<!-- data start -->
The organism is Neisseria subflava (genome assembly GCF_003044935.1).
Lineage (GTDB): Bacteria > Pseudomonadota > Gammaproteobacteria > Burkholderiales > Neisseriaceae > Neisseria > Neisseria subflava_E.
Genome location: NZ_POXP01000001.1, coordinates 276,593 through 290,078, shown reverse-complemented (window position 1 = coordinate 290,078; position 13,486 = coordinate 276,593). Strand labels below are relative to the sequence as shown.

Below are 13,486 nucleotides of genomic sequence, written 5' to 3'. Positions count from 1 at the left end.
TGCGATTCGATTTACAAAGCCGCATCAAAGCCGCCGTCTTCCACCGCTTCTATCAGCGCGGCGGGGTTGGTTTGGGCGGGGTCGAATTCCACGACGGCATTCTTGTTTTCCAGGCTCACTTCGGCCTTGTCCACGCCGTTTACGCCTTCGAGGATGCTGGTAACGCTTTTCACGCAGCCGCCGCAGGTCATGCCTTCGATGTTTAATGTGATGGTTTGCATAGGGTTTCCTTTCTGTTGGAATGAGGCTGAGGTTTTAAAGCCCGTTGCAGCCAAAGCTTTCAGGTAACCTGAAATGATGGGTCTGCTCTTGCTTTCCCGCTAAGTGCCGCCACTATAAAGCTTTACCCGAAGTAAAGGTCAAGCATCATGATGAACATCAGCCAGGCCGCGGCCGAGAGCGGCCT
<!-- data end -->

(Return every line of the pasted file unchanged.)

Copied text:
The organism is Neisseria subflava (genome assembly GCF_003044935.1).
Lineage (GTDB): Bacteria > Pseudomonadota > Gammaproteobacteria > Burkholderiales > Neisseriaceae > Neisseria > Neisseria subflava_E.
Genome location: NZ_POXP01000001.1, coordinates 276,593 through 290,078, shown reverse-complemented (window position 1 = coordinate 290,078; position 13,486 = coordinate 276,593). Strand labels below are relative to the sequence as shown.

Below are 13,486 nucleotides of genomic sequence, written 5' to 3'. Positions count from 1 at the left end.
TGCGATTCGATTTACAAAGCCGCATCAAAGCCGCCGTCTTCCACCGCTTCTATCAGCGCGGCGGGGTTGGTTTGGGCGGGGTCGAATTCCACGACGGCATTCTTGTTTTCCAGGCTCACTTCGGCCTTGTCCACGCCGTTTACGCCTTCGAGGATGCTGGTAACGCTTTTCACGCAGCCGCCGCAGGTCATGCCTTCGATGTTTAATGTGATGGTTTGCATAGGGTTTCCTTTCTGTTGGAATGAGGCTGAGGTTTTAAAGCCCGTTGCAGCCAAAGCTTTCAGGTAACCTGAAATGATGGGTCTGCTCTTGCTTTCCCGCTAAGTGCCGCCACTATAAAGCTTTACCCGAAGTAAAGGTCAAGCATCATGATGAACATCAGCCAGGCCGCGGCCGAGAGCGGCCT